Christ on earth was “limited” to being in one place at one time. He never traveled beyond about a 150 mile radius in His ministry. Never visited any major cities besides Jerusalem. When he returned to His Father, He left His disciples to carry on. As they grew in number, they too, were able to do “great things,” not in just one place at a time but in many places. 120 people, were in the “upper room” on Pentecost morning, yet by the end of the natural life of these 120 people, the entire Roman Empire knew about Christianity. Two hundred years after the death of the last apostle, Christianity had “conquered” the Roman Empire.


Countless times in history we see Christianity moving in and conquering or changing the various cultures of the world. In this New Year, with all its challenges and trials, we can rest assured that Christ is not yet done using His church to advance His kingdom.


This work will be done, as we learn to pray (14:13). Christ says, “whatever you ask in my name, I will do it.” Do note, the request is so He and the Father would be glorified, and that His will be done. This is not a card blanch to get every little thing you ever wanted, and “live happily ever after.” It is a promise that we will get all we need to carry on His ministry on earth.

Our requests must be asked “in my (Jesus’) name.” This is not a magical formula, an “abra-ca-dabra,” which makes something appear which was not there before. But we ask because He owns it and can give it.


I worked my way through seminary, and sometimes afterwards, as a bank teller. There were people who took pieces of paper, and wrote requests of payment to someone (themselves or someone else), then signed a name at the bottom. These were called “checks.” Back in my banking days, there were “sig cards” (signature cards) filed in the bank’s backroom for every account in our bank. The teller could look at the card and see who was authorized to sign checks on a particular account.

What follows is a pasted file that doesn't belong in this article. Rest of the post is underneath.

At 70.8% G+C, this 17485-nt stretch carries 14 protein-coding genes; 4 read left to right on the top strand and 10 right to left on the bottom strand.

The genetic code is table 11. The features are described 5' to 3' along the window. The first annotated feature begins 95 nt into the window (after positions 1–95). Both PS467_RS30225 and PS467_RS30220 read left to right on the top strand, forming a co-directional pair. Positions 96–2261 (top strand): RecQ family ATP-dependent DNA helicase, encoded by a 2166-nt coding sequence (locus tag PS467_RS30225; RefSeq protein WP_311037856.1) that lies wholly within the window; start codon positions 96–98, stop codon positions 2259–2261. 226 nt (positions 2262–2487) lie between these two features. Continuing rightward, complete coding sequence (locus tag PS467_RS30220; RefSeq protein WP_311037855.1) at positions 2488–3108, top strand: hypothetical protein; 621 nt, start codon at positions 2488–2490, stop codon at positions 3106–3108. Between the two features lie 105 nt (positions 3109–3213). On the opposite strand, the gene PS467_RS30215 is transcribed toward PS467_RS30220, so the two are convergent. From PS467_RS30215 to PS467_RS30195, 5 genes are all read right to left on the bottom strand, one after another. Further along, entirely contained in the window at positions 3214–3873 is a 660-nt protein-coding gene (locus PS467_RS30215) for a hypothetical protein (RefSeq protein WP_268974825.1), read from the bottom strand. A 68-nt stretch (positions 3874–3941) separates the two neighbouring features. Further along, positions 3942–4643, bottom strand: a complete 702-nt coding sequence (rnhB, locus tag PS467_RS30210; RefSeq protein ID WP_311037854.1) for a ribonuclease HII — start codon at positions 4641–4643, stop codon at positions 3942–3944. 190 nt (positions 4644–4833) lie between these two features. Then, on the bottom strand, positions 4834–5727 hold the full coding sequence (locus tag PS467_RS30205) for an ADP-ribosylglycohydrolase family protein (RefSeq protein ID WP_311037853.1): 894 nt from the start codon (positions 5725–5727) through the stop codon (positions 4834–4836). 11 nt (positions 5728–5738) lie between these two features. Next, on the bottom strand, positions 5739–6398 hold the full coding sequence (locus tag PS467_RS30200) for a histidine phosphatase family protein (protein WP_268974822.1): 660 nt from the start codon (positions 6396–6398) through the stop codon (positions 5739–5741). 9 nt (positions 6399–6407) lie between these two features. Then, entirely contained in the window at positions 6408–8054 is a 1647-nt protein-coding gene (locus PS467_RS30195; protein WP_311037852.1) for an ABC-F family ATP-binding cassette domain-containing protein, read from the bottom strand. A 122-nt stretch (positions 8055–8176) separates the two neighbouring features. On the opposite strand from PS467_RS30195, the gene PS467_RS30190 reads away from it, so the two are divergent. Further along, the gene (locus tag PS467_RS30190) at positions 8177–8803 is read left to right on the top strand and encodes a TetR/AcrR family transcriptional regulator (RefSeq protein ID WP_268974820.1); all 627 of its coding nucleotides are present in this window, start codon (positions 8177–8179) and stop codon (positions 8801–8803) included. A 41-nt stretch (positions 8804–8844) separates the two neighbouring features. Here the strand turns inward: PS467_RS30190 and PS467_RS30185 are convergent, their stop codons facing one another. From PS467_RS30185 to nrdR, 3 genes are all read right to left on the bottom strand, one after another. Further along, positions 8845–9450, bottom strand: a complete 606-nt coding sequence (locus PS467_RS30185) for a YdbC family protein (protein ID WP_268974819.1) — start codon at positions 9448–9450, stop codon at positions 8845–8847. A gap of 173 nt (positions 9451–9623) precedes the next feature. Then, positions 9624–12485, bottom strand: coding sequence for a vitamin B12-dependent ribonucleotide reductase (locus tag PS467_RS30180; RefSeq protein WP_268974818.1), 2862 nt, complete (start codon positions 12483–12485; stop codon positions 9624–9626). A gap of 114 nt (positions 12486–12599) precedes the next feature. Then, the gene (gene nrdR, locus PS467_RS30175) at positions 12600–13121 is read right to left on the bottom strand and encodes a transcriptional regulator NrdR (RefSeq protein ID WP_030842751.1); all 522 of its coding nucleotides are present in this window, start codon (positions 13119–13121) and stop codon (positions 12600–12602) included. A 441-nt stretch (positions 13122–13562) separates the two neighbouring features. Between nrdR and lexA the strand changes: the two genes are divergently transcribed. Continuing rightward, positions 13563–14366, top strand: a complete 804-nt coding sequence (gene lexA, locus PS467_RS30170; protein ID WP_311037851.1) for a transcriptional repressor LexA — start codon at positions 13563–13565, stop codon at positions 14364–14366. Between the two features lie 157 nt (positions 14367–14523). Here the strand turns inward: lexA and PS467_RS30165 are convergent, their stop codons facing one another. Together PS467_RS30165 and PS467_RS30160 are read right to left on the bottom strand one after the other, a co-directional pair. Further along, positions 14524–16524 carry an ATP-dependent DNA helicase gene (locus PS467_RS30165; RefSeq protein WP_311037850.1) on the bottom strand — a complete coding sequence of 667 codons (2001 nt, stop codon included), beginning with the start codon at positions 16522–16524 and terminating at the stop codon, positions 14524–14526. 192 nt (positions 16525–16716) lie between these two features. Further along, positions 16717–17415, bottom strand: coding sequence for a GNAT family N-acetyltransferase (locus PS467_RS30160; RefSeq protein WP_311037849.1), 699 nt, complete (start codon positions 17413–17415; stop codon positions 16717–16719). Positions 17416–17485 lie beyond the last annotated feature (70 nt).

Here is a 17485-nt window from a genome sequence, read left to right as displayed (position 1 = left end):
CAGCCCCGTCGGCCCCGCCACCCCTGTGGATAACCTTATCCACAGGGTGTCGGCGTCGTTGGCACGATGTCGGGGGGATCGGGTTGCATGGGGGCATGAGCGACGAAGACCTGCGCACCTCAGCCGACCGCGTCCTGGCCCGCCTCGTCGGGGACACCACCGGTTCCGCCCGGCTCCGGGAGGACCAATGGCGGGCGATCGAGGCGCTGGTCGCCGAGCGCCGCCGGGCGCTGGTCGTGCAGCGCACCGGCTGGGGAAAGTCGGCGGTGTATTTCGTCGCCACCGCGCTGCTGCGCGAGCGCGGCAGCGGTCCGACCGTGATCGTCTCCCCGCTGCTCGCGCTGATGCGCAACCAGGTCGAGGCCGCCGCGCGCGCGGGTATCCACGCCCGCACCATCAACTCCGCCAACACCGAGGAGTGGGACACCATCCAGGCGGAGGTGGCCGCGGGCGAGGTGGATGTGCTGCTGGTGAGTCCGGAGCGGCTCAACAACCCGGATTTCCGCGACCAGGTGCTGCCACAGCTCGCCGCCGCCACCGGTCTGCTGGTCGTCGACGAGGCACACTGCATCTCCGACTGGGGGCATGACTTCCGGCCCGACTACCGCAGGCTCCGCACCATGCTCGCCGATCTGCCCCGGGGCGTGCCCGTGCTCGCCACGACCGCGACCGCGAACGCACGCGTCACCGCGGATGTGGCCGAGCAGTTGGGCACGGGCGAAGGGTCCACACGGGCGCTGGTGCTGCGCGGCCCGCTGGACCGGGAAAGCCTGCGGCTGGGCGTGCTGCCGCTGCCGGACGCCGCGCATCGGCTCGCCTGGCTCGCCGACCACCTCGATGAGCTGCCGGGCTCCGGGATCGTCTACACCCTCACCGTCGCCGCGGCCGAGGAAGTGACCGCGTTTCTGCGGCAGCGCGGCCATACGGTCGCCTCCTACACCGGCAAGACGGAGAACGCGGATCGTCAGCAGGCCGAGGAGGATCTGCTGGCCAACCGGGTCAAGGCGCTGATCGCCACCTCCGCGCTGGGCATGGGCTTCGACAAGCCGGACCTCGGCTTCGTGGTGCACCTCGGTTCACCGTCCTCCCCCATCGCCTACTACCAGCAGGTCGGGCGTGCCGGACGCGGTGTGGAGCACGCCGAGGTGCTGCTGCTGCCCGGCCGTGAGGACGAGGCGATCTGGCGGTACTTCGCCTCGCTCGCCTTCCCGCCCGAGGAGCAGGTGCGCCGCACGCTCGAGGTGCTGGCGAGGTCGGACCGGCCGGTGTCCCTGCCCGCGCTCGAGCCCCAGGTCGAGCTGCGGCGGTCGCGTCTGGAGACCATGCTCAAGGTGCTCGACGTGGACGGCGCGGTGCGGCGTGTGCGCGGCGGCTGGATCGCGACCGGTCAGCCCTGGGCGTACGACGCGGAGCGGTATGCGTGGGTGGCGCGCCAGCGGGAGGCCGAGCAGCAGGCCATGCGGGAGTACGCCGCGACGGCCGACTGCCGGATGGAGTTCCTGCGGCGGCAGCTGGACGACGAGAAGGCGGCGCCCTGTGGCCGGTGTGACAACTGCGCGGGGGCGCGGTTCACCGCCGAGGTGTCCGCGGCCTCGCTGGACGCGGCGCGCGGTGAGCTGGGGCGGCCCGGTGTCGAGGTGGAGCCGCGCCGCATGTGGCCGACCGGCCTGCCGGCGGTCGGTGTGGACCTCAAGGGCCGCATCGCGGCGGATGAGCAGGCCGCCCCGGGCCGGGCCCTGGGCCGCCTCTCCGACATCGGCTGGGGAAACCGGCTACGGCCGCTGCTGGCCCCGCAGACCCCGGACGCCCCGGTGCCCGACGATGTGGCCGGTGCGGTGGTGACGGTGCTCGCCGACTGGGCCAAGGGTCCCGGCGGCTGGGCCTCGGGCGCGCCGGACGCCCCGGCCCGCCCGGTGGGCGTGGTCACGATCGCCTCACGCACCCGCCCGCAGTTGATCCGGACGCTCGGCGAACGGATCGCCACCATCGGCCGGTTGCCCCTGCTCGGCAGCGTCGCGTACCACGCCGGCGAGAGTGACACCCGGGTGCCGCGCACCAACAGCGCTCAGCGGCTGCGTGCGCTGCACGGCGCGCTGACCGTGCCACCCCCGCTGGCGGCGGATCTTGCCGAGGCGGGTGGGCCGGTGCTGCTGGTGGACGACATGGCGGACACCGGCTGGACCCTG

The teller asked two questions about any check he was about to “cashed out.” 1) Is the “signatory” (person who signed the check) authorized to sign this check? And 2) Are there sufficient funds in the account to cover the amount requested on the check? In this verse (14:13), Jesus is awarding to us “signature privileges” to write checks on His personal account in heaven. Furthermore, since He owns the whole universe. There are “sufficient funds” in the bank to cover whatever requests we make. This assumes what we are asking is for His ultimate glory. God is training us to be mature sons and daughters, not over indulged spoiled brats. Keep in mind, too, the context. In only a couple hours, He will pray in Gethsemane and willingly submitting His personal will to the Father’s ultimate will.


As we approach this New Year, we see many challenges ahead. Christ has said He will be with us. We are one year closer to heaven than we were last year. Nevertheless, we are still on this earth, with all its struggles, cares, and challenges. We have two powerful weapons at our disposal, belief and prayer. We can lose hope and go into despair, or we can recall that Christ is with us, and call on Him for the resources we need to thrive in this New Year, since He gave us access to His divine and unlimited checking account to meet our every need.


Have a Happy and Blessed New Year


CH Jim Odell